Founded in 2008, Make Noise began as a reimagining of what electronic musical instrument technology could be capable of. In accordance with their line of work, the company’s very DNA is a testament to the concept of synthesis in the sense that much of their output represents a union between two seemingly divergent concepts. To date, Make Noise has produced some of the most renowned and recognizable modules on the Eurorack circuit—designs that have effectively reshaped the boundaries of sonic potentiality.
While they are known for their commitment to analog synthesis, they have also produced some of the most powerful and widely-used DSP-based modules on the market. This dichotomy is realized most profoundly with their Shared System, which combines analog and digital design philosophies into a formidable instrument that has left its mark on some of the best electronic music of the last decade.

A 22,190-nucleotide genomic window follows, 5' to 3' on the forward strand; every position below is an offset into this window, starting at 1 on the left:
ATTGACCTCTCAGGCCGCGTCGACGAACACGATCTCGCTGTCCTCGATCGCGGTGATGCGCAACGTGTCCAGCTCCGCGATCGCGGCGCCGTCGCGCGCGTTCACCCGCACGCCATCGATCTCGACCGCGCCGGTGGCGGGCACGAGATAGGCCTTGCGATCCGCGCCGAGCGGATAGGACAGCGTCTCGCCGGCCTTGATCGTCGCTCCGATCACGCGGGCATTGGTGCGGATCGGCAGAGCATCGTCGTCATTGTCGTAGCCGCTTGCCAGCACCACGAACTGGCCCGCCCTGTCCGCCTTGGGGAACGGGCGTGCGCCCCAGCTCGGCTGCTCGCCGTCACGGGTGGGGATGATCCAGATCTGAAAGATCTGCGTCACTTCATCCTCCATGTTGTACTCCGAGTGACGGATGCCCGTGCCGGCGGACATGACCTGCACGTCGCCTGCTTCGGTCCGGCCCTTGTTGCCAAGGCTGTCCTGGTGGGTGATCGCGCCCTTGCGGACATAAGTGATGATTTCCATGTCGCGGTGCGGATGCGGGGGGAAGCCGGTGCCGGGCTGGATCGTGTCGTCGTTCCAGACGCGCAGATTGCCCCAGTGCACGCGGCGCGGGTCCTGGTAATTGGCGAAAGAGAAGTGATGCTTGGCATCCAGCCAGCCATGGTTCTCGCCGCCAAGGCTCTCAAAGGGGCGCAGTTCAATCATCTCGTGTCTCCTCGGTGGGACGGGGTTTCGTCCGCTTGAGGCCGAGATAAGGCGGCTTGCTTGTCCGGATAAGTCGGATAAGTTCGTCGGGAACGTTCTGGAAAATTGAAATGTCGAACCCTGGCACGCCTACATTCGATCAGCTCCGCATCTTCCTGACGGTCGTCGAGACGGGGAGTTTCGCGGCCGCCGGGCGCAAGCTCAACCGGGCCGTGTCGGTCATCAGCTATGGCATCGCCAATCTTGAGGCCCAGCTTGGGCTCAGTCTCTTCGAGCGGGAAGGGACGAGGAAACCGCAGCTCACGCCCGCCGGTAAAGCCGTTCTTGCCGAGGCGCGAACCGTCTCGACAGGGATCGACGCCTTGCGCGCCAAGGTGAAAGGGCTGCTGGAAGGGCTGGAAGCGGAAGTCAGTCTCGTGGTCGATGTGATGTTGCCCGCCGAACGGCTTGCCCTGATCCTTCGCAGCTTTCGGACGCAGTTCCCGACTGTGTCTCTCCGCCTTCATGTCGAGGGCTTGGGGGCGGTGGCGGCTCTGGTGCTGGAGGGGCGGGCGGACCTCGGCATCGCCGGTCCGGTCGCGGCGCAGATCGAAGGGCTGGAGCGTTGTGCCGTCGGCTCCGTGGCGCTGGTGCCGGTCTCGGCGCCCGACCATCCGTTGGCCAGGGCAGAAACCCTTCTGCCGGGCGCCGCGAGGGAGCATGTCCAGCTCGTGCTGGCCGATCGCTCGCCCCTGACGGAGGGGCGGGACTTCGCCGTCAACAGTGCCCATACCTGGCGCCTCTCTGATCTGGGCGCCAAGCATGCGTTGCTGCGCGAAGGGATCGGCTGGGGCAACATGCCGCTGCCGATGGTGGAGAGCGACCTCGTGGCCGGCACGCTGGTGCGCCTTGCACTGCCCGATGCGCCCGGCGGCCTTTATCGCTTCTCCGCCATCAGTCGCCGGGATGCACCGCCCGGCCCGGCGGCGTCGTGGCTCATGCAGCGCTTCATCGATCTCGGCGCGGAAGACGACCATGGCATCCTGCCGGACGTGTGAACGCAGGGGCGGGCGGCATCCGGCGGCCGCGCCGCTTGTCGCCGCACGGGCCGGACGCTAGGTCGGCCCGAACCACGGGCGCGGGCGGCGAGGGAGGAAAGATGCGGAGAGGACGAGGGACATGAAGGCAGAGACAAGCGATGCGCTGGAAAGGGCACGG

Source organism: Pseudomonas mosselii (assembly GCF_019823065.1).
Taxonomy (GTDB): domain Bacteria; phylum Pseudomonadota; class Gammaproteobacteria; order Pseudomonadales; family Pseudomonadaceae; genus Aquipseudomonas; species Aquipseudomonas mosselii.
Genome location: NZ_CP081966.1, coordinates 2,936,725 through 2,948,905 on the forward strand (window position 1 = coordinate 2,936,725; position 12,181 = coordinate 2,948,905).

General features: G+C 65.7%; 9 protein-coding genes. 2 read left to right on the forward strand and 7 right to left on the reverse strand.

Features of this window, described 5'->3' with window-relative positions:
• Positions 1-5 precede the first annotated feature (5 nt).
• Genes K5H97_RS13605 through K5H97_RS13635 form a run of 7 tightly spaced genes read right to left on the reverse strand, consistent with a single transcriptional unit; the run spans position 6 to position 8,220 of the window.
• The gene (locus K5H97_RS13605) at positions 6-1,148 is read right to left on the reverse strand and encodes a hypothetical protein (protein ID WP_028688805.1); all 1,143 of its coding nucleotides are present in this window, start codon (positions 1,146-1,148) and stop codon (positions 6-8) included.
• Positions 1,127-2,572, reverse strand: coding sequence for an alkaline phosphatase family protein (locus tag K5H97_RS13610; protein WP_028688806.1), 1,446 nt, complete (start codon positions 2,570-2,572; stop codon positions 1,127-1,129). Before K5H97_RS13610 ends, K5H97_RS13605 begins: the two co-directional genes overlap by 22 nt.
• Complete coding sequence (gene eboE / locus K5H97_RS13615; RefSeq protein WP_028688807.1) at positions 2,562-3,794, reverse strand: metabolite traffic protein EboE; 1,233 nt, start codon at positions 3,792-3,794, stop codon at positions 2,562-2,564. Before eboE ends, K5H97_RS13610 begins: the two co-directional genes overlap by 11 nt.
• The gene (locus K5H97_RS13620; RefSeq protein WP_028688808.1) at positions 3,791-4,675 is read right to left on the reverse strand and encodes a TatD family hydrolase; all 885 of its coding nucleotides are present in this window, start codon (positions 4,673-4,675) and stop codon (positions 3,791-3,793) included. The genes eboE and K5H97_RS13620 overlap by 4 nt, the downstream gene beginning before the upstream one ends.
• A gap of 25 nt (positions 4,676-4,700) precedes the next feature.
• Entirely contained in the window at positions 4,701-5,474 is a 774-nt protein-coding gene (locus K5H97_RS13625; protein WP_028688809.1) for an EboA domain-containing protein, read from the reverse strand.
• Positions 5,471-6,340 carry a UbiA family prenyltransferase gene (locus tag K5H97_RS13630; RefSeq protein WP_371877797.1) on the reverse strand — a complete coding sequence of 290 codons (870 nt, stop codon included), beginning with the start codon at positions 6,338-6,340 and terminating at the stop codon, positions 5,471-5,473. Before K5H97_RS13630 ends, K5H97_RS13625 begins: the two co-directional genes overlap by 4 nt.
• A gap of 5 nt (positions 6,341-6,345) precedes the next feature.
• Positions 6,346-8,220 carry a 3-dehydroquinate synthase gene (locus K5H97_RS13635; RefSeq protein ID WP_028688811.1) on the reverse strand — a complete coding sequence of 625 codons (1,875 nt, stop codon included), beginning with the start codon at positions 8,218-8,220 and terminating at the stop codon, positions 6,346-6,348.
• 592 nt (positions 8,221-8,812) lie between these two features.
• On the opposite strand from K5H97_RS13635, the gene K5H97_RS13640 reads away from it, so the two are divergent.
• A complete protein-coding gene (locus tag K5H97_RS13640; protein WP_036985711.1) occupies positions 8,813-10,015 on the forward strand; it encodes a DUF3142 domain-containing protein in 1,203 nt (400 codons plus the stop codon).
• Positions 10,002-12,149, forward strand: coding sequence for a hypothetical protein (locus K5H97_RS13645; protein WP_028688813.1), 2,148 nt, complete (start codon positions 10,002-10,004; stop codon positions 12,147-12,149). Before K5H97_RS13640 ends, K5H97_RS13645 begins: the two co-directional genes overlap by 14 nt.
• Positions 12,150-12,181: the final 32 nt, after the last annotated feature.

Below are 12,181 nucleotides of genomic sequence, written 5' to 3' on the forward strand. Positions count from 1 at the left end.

Those familiar with Curtis Road’s impressive work Microsound will immediately recognize its influences on Make Noise’s design philosophy and sonic output. Their designs are concerned with mobilizing the space that resides in-between notes for musical purposes. This ethos is arguably epitomized in one of their most recent modules, the Morphagene. Sonically, their modules are heavily influenced by Don Buchla, specifically the distinct array of sounds afforded by his 200 series modules, like the 259, 281, and 292. However, some of their recent designs, such as the Telharmonic, take their inspiration from the earliest days of synthesis. Despite borrowing much of their sonic inspiration from more experimental modalities, their design philosophy is unarguably influenced by the straightforward designs of Bob Moog in that they promote sophisticated hands-on control via flexible modulation options and voltage control over the most essential parameters.